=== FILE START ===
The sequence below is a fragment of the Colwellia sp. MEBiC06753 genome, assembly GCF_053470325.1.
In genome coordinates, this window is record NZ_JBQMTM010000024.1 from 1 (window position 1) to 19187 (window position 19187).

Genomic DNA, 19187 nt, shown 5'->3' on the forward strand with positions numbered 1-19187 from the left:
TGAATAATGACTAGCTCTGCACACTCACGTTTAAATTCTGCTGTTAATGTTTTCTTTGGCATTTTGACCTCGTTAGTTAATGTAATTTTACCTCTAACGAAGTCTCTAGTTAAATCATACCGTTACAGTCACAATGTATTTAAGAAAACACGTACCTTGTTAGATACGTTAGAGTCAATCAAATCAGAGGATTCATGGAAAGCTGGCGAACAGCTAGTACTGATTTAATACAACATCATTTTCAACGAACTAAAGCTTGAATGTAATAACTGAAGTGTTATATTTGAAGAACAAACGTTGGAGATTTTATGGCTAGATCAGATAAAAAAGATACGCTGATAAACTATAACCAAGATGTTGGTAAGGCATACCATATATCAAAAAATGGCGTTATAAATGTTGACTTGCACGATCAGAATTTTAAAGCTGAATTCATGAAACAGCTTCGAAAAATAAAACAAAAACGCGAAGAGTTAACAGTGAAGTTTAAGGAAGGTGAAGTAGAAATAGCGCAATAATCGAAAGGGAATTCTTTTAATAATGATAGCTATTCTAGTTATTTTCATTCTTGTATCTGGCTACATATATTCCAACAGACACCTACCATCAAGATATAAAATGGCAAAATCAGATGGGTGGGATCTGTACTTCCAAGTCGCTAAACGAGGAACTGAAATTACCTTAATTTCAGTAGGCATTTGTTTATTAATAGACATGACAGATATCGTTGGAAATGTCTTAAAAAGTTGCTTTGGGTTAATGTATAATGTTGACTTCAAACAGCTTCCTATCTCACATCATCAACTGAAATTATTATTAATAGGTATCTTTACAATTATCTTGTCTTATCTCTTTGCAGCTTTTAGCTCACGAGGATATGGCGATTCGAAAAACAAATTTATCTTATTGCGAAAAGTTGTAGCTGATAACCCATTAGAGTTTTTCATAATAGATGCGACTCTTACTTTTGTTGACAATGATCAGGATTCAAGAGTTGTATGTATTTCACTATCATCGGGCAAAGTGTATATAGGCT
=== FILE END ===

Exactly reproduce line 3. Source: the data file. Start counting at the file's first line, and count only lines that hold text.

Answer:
Genomic DNA, 19187 nt, shown 5'->3' on the forward strand with positions numbered 1-19187 from the left: